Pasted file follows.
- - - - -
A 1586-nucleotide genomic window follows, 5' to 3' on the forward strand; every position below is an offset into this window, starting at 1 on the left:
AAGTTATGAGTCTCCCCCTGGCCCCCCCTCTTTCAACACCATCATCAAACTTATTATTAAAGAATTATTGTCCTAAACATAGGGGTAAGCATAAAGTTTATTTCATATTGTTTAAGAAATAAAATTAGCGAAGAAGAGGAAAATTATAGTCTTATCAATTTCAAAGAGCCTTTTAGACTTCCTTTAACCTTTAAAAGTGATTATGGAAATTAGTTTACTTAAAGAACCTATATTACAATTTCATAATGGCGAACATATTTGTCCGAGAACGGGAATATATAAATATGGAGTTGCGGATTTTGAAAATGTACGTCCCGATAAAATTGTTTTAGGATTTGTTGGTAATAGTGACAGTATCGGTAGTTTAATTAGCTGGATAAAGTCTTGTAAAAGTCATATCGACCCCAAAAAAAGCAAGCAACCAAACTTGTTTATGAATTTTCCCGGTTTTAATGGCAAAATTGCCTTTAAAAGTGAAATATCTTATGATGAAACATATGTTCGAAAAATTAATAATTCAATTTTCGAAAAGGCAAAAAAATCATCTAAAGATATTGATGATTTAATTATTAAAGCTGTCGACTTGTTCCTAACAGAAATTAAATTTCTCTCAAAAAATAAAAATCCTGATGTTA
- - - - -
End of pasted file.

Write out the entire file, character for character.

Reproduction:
A 1586-nucleotide genomic window follows, 5' to 3' on the forward strand; every position below is an offset into this window, starting at 1 on the left:
AAGTTATGAGTCTCCCCCTGGCCCCCCCTCTTTCAACACCATCATCAAACTTATTATTAAAGAATTATTGTCCTAAACATAGGGGTAAGCATAAAGTTTATTTCATATTGTTTAAGAAATAAAATTAGCGAAGAAGAGGAAAATTATAGTCTTATCAATTTCAAAGAGCCTTTTAGACTTCCTTTAACCTTTAAAAGTGATTATGGAAATTAGTTTACTTAAAGAACCTATATTACAATTTCATAATGGCGAACATATTTGTCCGAGAACGGGAATATATAAATATGGAGTTGCGGATTTTGAAAATGTACGTCCCGATAAAATTGTTTTAGGATTTGTTGGTAATAGTGACAGTATCGGTAGTTTAATTAGCTGGATAAAGTCTTGTAAAAGTCATATCGACCCCAAAAAAAGCAAGCAACCAAACTTGTTTATGAATTTTCCCGGTTTTAATGGCAAAATTGCCTTTAAAAGTGAAATATCTTATGATGAAACATATGTTCGAAAAATTAATAATTCAATTTTCGAAAAGGCAAAAAAATCATCTAAAGATATTGATGATTTAATTATTAAAGCTGTCGACTTGTTCCTAACAGAAATTAAATTTCTCTCAAAAAATAAAAATCCTGATGTTA